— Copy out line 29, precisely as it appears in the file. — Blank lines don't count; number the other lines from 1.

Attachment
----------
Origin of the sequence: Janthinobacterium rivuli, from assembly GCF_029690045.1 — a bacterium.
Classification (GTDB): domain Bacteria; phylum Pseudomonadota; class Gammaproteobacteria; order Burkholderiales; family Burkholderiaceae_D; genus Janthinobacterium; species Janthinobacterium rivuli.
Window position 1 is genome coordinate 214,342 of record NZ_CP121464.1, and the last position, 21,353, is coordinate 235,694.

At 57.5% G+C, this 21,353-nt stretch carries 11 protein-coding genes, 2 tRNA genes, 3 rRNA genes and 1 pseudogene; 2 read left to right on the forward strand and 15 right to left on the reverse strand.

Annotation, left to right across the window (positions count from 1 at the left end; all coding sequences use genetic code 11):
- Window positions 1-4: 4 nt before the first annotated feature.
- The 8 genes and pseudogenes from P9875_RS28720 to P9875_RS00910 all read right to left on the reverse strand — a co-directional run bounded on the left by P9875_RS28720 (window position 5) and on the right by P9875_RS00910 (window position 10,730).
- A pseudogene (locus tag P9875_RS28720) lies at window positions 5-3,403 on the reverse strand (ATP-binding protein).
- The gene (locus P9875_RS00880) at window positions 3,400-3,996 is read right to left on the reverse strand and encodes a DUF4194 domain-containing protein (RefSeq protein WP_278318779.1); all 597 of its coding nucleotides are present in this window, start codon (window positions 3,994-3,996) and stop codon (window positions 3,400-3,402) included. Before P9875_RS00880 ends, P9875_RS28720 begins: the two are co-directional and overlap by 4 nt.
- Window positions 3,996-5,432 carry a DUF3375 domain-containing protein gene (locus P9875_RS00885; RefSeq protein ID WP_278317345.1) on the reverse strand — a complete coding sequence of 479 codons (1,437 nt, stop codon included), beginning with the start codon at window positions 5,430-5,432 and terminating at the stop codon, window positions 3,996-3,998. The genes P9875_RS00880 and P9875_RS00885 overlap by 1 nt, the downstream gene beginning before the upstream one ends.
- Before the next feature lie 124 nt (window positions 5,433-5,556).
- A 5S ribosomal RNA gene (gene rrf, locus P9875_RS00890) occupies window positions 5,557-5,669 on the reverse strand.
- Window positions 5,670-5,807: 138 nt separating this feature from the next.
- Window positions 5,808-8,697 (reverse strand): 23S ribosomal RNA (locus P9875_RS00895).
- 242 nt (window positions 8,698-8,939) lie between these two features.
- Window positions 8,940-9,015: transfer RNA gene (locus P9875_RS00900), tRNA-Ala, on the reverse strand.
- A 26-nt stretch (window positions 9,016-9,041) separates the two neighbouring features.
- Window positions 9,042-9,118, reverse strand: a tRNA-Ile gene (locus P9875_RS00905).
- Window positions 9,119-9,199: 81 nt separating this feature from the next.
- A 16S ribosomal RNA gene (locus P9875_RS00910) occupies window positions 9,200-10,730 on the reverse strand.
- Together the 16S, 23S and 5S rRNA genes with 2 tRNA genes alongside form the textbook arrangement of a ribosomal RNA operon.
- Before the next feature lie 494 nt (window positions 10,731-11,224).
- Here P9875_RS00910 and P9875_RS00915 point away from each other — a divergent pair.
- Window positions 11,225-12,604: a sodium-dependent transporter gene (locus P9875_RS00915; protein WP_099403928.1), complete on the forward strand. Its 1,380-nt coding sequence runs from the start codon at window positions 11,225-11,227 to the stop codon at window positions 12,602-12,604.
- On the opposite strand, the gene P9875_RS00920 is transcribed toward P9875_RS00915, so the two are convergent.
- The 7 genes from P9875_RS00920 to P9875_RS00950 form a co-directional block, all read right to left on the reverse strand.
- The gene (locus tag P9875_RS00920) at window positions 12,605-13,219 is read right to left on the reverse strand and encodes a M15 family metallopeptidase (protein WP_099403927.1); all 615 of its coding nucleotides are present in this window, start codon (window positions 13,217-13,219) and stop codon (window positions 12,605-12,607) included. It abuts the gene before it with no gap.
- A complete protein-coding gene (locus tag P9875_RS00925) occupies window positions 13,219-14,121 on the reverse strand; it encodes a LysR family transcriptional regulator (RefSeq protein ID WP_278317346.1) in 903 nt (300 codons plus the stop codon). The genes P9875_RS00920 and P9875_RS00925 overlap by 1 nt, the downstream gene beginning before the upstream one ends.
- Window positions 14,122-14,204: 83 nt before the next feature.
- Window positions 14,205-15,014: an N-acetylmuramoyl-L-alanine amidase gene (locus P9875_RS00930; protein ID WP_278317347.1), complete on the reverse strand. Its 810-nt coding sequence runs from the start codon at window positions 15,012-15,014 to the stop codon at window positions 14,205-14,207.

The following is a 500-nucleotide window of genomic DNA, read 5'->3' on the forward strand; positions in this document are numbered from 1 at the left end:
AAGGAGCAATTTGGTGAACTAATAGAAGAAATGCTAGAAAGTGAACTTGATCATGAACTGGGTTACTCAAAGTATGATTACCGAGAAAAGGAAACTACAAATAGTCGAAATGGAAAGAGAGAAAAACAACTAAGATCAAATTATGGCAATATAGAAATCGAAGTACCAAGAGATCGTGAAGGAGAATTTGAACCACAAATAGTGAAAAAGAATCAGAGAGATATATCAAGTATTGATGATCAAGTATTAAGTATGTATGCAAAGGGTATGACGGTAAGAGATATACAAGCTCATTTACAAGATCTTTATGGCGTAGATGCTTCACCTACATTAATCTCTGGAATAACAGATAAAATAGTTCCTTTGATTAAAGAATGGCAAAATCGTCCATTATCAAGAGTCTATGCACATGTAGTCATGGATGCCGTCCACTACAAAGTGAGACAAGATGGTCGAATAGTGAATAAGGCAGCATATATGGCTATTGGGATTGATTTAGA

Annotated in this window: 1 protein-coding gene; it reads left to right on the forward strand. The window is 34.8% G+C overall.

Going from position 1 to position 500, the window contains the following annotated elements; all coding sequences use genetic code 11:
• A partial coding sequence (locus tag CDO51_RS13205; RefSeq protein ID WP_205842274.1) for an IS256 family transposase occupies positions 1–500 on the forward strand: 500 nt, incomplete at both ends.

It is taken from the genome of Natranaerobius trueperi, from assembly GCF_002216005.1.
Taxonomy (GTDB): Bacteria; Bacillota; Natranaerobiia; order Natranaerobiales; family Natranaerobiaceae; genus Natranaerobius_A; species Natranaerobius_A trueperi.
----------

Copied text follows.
- Window positions 14,122-14,204: 83 nt before the next feature.